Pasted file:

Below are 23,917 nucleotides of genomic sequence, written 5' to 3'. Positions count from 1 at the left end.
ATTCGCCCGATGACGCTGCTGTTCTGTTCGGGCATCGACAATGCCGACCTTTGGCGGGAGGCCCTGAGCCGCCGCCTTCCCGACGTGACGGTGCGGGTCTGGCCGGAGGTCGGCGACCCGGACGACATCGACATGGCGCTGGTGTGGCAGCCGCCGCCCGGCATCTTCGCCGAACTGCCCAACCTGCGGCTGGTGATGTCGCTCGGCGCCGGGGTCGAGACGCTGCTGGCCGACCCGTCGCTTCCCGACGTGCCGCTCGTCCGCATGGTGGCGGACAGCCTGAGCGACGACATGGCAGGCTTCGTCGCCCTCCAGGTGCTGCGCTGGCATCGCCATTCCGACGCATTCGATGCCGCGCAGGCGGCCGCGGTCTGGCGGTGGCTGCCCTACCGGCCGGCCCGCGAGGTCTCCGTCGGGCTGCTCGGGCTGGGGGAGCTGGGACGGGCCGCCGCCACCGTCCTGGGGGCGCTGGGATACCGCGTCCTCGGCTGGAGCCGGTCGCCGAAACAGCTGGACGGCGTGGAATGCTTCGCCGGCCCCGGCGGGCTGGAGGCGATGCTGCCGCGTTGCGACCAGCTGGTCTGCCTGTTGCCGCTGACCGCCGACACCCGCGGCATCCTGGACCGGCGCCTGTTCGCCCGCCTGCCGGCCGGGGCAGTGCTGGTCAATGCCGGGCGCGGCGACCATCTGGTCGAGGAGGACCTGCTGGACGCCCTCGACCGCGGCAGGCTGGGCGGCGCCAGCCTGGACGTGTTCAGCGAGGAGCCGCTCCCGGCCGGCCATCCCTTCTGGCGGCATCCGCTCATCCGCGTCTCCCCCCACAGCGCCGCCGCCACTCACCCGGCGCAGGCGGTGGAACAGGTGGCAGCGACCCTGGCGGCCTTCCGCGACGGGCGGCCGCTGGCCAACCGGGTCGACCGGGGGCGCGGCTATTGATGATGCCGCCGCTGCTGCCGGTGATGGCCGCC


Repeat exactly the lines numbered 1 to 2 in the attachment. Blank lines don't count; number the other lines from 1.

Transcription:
Below are 23,917 nucleotides of genomic sequence, written 5' to 3'. Positions count from 1 at the left end.
ATTCGCCCGATGACGCTGCTGTTCTGTTCGGGCATCGACAATGCCGACCTTTGGCGGGAGGCCCTGAGCCGCCGCCTTCCCGACGTGACGGTGCGGGTCTGGCCGGAGGTCGGCGACCCGGACGACATCGACATGGCGCTGGTGTGGCAGCCGCCGCCCGGCATCTTCGCCGAACTGCCCAACCTGCGGCTGGTGATGTCGCTCGGCGCCGGGGTCGAGACGCTGCTGGCCGACCCGTCGCTTCCCGACGTGCCGCTCGTCCGCATGGTGGCGGACAGCCTGAGCGACGACATGGCAGGCTTCGTCGCCCTCCAGGTGCTGCGCTGGCATCGCCATTCCGACGCATTCGATGCCGCGCAGGCGGCCGCGGTCTGGCGGTGGCTGCCCTACCGGCCGGCCCGCGAGGTCTCCGTCGGGCTGCTCGGGCTGGGGGAGCTGGGACGGGCCGCCGCCACCGTCCTGGGGGCGCTGGGATACCGCGTCCTCGGCTGGAGCCGGTCGCCGAAACAGCTGGACGGCGTGGAATGCTTCGCCGGCCCCGGCGGGCTGGAGGCGATGCTGCCGCGTTGCGACCAGCTGGTCTGCCTGTTGCCGCTGACCGCCGACACCCGCGGCATCCTGGACCGGCGCCTGTTCGCCCGCCTGCCGGCCGGGGCAGTGCTGGTCAATGCCGGGCGCGGCGACCATCTGGTCGAGGAGGACCTGCTGGACGCCCTCGACCGCGGCAGGCTGGGCGGCGCCAGCCTGGACGTGTTCAGCGAGGAGCCGCTCCCGGCCGGCCATCCCTTCTGGCGGCATCCGCTCATCCGCGTCTCCCCCCACAGCGCCGCCGCCACTCACCCGGCGCAGGCGGTGGAACAGGTGGCAGCGACCCTGGCGGCCTTCCGCGACGGGCGGCCGCTGGCCAACCGGGTCGACCGGGGGCGCGGCTATTGATGATGCCGCCGCTGCTGCCGGTGATGGCCGCC